Rabobank’s Robert Gesink put in a blistering attack the final time up Camilien Houde, the first climb in the 12.6 km lap and was able to hold off a determined chase to win the Grand Prix Cycliste Montreal, his first ever win at a ProTour one-day race. Four seconds later, Peter Sagan (Liquigas) won the sprint for second place ahead of Ryder Hesjedal (Garmin-Transitions).
“The whole last lap you doubt if it’s enough to make it to the finish. But it’s not good to think about that, you try to give it the best you got and try to make it to the finish first. The last corner [u-turn on Park Avenue], standing still and to speed up again from zero uphill, it was really painful seeing the guys coming from the back but it was just enough.” Gesink said.
He added. “My first victory in a ProTour one-day race, it’s really special.”
Was it good enough for Hesjedal? Were the fourth-place finish at the Quebec race and third in Montreal good enough for the Canadian?
“It was more than good. ” Hesjedal replied. “It was a big learning experience for me these past races to have the honor of the number 1 bib. What can I say? I did the best that I could, Robert was amazing, congrats to him. My team was amazing, I think we took control of the race to honor the number 1 bib. They left it all out there. Congrats to Peter, I didn’t have the pleasure of being in Paris-Nice to see his coming out party. He’s a great rider and obviously he showed that today.”
Attack and sleep. The race followed the same scenario as the Quebec race. Flurry of attacks until the early break is formed and then the peloton enjoys a seemingly leisurely ride until it’s time to reel them back. Again, it was a rider from Team Canada that made the first attack, but Keven Lacombe was quickly reeled in. Escaping the first time up Camilien Houde, Gorka Izagirre (Euskaltel-Euskadi) and Maarten Tjallingii (Rabobank) were joined by Alfredo Balloni (Lampre-Farnese), Angel Madrazo (Caisse d’Epargne) and birthday boy Kevin Seeldraeyers (Quick Step). Balloni crashed in the second lap, leaving the four in the lead, with Adam Hansen (HTC-Columbia) caught in no-man’s land, chasing solo for a couple of laps before dropping back to the field.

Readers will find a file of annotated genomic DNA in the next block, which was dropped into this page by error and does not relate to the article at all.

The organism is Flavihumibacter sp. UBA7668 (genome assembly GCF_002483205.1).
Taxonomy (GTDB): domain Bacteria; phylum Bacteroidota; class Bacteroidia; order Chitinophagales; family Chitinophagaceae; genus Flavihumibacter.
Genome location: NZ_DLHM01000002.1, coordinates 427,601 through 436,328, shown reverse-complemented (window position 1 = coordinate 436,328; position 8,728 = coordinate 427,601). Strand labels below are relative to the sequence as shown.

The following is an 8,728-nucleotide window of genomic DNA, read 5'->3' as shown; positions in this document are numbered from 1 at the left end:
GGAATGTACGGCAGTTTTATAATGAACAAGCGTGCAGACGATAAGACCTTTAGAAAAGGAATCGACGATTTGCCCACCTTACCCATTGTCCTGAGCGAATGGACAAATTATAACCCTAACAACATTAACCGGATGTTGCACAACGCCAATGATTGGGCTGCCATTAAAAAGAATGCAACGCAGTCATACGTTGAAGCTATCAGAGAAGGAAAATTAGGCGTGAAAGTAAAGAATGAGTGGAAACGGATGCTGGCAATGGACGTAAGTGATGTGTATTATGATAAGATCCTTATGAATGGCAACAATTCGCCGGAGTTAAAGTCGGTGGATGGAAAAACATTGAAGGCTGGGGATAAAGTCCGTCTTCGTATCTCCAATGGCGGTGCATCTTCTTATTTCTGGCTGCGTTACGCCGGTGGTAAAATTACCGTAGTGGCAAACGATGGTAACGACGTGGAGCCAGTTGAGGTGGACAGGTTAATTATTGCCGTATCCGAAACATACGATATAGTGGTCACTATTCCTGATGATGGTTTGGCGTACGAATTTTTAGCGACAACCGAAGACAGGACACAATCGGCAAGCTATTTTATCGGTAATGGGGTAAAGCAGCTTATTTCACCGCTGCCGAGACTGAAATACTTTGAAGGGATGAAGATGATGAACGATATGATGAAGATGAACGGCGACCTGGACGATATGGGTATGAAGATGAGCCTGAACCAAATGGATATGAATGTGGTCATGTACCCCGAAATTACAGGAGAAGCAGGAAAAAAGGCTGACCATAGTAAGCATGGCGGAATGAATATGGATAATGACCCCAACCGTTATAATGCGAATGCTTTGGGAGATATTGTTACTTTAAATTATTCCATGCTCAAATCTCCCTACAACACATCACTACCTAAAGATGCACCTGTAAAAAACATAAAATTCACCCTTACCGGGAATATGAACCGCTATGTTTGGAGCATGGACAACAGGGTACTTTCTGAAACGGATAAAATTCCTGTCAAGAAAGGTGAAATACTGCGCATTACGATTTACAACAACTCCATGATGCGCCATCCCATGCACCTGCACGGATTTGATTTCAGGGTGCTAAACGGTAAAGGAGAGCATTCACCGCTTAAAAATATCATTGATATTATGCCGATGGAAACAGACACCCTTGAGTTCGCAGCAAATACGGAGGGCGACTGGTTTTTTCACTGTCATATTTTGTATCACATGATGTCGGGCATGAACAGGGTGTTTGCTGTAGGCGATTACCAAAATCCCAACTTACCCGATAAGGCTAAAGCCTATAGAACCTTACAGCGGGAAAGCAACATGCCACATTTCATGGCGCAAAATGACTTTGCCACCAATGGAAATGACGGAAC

With no riders in the break, Team Sky and Radioshack put riders at the front to control the gap, holding it at around 2 minutes, sometimes all the way up to 3. Behind them, riders from BMC, Liquigas, Lampre and Garmin-Transitions ready to pounce if anything happened. And it stayed that way, as the break and the field navigated lap after lap on the 12.6 km Montreal course, up Camilien Houde, down Cote des Neiges, up the steep Polytechnique, down cote Ste-Catherine to Park Avenue and its u-turn.
It was all quiet with everyone expecting the hostilities to start again in the final two laps. But Radioshack had other ideas.
“With five laps to go, the finale really started. All day we were in a good position with my teammate Maarten Tjallingii at the front. That was perfect position for the team so we didn’t have to work in the peloton to close the gap to the first group.” Gesink explained.
With five laps to go, Radioshack’s Chris Horner and Tiago Machado put in a brutal attack and were quickly joined by Daniel Oss (Liquigas), Franco Gavazzi (Lampre) and Chris Anker Sorensen (Saxo Bank). The gap grew quickly under the surprise attack and the 5 men chased down and passed the original break a lap later.
Behind them, teams organized themselves to chase down the dangerous attack. Garmin-Transitions put in three riders and the pace exploded, and so did the field with gaps opening up when riders could not stay on the wheels in front of them.
“Everyone was still in the mode of bringing the break back, bringing the break back. I think it’s a really good move because a lot of the hitters are just in the lull of waiting and waiting. When you catch them off guard like that, you get a really good gap right away on a climb like that, and a guy like Horner you can’t give him any room, he’s going to ride away from everyone. I think it was a good call because sometimes on a race like this, if you wait until the very end, you have a guy like Edvald Boasson Hagen there, it’s hard to beat a guy like that, I think it was a good call.” Svein Tuft (Garmin-Transitions) said.